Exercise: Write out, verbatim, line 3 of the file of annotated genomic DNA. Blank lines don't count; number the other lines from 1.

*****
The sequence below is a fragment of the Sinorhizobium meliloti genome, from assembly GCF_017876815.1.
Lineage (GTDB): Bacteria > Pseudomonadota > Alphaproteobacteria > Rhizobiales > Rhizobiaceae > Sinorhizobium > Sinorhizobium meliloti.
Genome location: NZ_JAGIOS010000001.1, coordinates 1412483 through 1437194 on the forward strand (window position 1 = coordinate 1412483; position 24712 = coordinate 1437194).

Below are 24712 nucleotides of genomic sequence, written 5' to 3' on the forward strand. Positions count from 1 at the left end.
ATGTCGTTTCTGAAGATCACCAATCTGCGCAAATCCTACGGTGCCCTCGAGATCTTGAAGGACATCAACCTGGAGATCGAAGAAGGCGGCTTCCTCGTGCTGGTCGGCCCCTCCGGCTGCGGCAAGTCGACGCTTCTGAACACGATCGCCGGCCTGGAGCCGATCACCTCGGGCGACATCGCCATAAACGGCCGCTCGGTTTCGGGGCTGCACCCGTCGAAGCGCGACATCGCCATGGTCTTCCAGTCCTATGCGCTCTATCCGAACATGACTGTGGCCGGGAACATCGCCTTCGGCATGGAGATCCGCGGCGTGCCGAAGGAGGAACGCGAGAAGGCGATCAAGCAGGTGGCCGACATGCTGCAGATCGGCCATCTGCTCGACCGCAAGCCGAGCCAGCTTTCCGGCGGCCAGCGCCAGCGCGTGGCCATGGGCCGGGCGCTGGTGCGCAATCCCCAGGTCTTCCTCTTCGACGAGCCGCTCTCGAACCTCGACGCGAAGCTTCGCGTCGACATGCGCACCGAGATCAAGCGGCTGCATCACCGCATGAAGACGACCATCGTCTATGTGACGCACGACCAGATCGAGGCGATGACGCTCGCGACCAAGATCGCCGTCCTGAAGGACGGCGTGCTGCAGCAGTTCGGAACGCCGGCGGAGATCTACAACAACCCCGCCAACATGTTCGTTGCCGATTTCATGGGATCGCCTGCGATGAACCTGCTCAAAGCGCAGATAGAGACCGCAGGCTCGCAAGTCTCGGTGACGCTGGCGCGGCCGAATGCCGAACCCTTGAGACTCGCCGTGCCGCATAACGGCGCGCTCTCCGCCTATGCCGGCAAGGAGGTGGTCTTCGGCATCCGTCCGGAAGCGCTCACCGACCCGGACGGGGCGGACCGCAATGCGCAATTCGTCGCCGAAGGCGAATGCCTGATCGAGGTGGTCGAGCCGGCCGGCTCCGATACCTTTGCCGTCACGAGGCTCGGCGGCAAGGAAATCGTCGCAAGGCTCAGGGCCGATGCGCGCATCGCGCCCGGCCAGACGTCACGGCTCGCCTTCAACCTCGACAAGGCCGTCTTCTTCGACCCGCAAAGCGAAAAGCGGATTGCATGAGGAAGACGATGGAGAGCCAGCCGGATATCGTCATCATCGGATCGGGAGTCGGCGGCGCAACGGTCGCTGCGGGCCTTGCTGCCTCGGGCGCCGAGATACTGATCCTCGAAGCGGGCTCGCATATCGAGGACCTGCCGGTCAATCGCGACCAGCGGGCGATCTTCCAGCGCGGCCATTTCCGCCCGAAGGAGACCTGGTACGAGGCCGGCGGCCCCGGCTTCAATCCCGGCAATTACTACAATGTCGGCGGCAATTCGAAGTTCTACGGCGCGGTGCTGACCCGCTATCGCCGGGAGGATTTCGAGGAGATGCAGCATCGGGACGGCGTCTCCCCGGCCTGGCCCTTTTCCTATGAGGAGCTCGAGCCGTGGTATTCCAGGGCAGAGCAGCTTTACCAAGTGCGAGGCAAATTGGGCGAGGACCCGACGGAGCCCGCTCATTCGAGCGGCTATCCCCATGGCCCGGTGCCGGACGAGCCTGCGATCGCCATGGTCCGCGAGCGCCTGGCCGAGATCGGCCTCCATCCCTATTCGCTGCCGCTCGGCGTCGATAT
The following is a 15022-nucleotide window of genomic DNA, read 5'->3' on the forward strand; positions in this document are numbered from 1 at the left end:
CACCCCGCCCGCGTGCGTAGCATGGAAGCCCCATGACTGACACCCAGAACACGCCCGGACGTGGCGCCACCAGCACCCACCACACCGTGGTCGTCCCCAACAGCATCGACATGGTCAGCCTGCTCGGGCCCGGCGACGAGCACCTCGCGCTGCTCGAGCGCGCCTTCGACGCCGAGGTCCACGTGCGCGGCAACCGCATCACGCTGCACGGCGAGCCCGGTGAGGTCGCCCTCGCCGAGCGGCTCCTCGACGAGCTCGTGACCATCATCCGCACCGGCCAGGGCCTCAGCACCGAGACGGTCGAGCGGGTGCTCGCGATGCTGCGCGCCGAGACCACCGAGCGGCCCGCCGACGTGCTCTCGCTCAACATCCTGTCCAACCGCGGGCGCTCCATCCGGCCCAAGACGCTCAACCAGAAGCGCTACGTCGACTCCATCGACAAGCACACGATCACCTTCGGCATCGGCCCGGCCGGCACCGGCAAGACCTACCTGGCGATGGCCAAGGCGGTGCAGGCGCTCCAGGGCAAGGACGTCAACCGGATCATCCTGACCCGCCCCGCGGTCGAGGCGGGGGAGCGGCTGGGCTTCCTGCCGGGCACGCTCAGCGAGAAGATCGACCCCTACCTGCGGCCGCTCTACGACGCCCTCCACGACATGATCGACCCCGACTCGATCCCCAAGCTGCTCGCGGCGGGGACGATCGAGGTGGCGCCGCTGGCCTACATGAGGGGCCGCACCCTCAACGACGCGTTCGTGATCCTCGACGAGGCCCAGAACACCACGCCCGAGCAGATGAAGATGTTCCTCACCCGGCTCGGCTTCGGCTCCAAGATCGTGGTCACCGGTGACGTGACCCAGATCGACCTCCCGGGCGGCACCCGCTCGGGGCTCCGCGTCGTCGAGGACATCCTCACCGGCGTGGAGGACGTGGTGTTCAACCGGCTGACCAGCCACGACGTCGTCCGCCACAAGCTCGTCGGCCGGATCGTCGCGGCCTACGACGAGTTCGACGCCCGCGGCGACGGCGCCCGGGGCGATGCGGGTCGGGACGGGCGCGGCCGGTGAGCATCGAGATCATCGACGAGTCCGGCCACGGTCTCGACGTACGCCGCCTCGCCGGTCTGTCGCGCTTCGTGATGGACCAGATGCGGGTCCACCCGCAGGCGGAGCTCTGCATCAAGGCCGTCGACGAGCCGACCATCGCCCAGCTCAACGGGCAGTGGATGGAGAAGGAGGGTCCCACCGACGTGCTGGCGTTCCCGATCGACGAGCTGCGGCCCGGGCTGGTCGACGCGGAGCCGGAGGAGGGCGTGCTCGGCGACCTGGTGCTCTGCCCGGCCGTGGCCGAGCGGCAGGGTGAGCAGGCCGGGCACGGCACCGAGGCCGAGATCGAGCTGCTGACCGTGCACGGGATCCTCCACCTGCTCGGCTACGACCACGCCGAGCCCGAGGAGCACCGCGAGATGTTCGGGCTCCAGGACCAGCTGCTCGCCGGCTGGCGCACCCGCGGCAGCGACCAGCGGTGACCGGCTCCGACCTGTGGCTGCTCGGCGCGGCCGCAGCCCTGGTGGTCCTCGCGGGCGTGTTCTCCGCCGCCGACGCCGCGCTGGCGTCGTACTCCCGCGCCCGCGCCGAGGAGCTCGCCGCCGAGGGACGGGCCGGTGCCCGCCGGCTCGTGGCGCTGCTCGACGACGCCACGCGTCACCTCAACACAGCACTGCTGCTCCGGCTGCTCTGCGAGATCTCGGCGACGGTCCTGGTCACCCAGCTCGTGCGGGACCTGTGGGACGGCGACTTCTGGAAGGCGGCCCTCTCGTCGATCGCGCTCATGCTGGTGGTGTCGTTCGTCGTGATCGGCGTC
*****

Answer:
Genome location: NZ_JAGIOS010000001.1, coordinates 1412483 through 1437194 on the forward strand (window position 1 = coordinate 1412483; position 24712 = coordinate 1437194).